miniseries 1990

Explain to me why it is more noble to kill ten thousand men in battle than a dozen at an opera performance.
—  Charles Dance!Erik, at some point, probably

Superman/Batman

Recommended Issues Reading List

  • Superman/batman
  • Superman/Batman Annual #1-3
  • Superman: The Man of Steel #3
  • Kingdom Come
  • Superman & Batman: Generations
  • Superman/Batman/Wonder Woman: Trinity
  • Action Comics vol.1 #654
  • Superman/Batman Secret Files 2003 (especially “when clark met bruce”)
  • Superman #76
  • Superman Annual #11
  • Adventures Of Superman #440
  • Action Comics Annual #1
  • Superman: Dark Knight over Metropolis
  • World’s Finest 1990 miniseries #1-3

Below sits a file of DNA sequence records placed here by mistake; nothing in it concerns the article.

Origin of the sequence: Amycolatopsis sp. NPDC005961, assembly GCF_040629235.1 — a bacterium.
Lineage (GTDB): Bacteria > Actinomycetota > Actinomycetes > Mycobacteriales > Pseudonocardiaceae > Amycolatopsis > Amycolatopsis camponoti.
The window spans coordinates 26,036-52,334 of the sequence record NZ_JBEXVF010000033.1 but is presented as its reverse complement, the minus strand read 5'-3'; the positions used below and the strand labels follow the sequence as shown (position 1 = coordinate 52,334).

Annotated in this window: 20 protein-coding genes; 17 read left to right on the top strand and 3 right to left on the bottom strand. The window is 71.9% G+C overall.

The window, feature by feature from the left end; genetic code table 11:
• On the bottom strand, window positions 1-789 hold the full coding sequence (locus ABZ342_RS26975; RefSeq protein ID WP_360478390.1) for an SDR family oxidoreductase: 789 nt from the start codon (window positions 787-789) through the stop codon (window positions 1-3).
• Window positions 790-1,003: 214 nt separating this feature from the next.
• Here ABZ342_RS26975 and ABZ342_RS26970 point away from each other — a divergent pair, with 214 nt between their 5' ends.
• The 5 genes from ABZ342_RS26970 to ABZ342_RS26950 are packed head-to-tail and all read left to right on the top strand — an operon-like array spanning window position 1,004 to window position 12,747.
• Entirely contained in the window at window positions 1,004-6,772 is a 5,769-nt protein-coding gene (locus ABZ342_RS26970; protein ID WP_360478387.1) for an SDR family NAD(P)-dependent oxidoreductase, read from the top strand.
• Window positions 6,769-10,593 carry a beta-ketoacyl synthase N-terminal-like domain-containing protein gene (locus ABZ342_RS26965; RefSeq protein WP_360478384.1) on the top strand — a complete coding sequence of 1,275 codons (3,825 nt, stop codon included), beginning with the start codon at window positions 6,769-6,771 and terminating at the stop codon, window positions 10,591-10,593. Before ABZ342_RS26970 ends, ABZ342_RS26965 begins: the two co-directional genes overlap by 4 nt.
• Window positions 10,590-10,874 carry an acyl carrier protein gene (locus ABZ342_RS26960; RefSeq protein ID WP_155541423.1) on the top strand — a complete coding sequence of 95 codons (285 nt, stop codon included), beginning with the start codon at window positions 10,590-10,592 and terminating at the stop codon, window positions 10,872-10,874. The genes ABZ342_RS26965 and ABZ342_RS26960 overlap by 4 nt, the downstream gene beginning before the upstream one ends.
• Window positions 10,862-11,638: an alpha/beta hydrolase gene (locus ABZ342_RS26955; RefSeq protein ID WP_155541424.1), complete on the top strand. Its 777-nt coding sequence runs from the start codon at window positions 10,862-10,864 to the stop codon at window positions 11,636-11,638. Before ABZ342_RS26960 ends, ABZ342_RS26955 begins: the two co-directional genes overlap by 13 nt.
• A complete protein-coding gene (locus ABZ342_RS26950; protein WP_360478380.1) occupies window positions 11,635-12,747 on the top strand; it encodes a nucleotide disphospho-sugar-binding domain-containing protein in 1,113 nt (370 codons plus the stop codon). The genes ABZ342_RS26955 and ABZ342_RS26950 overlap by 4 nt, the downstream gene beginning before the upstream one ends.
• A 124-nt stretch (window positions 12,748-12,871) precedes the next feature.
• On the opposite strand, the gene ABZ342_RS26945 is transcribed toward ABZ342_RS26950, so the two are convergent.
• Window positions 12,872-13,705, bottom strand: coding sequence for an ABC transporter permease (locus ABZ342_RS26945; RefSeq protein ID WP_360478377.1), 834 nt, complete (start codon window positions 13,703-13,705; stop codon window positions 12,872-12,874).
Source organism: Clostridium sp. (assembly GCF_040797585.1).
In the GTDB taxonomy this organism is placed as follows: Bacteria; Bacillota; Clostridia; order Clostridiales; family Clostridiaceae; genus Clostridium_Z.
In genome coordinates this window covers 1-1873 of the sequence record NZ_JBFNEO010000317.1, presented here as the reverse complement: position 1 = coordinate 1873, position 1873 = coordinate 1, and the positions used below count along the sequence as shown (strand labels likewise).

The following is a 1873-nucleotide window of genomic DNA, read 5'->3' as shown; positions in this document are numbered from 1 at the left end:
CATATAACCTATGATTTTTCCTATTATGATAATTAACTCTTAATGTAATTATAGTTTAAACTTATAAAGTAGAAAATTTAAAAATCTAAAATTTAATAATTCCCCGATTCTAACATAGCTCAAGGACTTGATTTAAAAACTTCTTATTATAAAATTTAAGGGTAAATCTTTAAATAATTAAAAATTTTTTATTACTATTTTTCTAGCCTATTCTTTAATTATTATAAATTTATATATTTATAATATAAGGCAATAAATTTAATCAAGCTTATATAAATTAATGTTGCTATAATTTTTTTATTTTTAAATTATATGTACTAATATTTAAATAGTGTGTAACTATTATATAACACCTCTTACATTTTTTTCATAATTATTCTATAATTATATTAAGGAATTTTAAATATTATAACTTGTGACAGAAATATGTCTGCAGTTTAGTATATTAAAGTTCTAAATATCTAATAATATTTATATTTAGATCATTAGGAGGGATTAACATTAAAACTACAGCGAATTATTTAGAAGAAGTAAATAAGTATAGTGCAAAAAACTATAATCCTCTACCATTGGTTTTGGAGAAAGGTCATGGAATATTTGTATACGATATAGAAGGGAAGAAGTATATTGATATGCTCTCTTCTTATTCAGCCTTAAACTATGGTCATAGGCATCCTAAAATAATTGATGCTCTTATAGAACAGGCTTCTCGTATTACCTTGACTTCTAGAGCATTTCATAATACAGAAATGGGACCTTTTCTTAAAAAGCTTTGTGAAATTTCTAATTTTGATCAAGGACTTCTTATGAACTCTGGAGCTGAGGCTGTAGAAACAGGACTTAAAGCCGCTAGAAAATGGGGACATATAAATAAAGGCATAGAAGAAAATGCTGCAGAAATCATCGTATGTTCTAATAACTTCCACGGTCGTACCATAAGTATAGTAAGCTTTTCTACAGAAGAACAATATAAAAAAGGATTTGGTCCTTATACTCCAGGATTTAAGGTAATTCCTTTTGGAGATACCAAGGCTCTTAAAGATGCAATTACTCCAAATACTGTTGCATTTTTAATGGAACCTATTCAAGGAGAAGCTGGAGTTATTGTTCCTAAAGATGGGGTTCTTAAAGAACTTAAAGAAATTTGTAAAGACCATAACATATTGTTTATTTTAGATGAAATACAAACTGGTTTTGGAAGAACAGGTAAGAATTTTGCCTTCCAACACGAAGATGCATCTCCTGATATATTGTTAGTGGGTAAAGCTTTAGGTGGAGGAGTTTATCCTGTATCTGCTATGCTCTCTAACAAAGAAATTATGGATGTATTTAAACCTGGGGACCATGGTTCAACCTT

• World’s Finest maxiseries (especially #7)
  • Action Comics #770
  • World’s Finest Comics #71, 88, 94, 142, 195, 215-216, 263, 289
  • Batman/Superman nu52 (especially #10)
  • Batman #19-20 nu52 “ghost lights”

I just want to point out that there’s a part in the 1990s Magneto miniseries where a female Acolyte beats Fabian unconscious in front of three other Acolytes and NONE OF THEM TRY TO STOP HER OR QUESTION WHY SHE DID IT


I FEEL LIKE THAT SAYS A LOT ABOUT FABIAN

I have made a playlist on my Youtube channel with all the videos to Phantom adaptations that I have, for your viewing convenience.

None of them are my videos, I’ve just gathered them all up into one place.

99+ videos, over 35 adaptations, all free on Youtube and easily accessible on my playlist

This includes:

  • Phantom of the Opera (1983 movie) with Maximilian Schell as Sandor Korvin (full movie in one video)
  • Phantom of the Opera (1925 silent movie) with Lon Chaney as Erik (full movie in one video)
  • Phantom of the Opera (ALW musical) with Ethan Freeman as the Phantom (full musical bootleg in one video)
  • Phantom of the Opera (ALW musical) with Ion Jon Bourg as the Phantom (full musical bootleg in one video)